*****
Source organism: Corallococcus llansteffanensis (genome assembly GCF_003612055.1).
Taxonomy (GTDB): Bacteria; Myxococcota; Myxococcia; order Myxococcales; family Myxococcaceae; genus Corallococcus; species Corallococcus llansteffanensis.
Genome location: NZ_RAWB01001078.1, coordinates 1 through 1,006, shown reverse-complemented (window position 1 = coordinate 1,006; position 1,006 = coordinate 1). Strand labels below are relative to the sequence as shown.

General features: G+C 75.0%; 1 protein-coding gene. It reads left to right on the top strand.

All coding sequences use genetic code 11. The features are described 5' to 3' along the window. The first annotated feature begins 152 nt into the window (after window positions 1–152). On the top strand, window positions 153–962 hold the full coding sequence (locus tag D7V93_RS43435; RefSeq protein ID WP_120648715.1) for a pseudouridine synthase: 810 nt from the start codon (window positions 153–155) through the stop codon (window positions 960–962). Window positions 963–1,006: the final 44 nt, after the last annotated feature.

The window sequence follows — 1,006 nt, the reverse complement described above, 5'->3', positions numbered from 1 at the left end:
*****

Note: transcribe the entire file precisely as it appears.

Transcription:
Source organism: Corallococcus llansteffanensis (genome assembly GCF_003612055.1).
Taxonomy (GTDB): Bacteria; Myxococcota; Myxococcia; order Myxococcales; family Myxococcaceae; genus Corallococcus; species Corallococcus llansteffanensis.
Genome location: NZ_RAWB01001078.1, coordinates 1 through 1,006, shown reverse-complemented (window position 1 = coordinate 1,006; position 1,006 = coordinate 1). Strand labels below are relative to the sequence as shown.

General features: G+C 75.0%; 1 protein-coding gene. It reads left to right on the top strand.

All coding sequences use genetic code 11. The features are described 5' to 3' along the window. The first annotated feature begins 152 nt into the window (after window positions 1–152). On the top strand, window positions 153–962 hold the full coding sequence (locus tag D7V93_RS43435; RefSeq protein ID WP_120648715.1) for a pseudouridine synthase: 810 nt from the start codon (window positions 153–155) through the stop codon (window positions 960–962). Window positions 963–1,006: the final 44 nt, after the last annotated feature.

The window sequence follows — 1,006 nt, the reverse complement described above, 5'->3', positions numbered from 1 at the left end: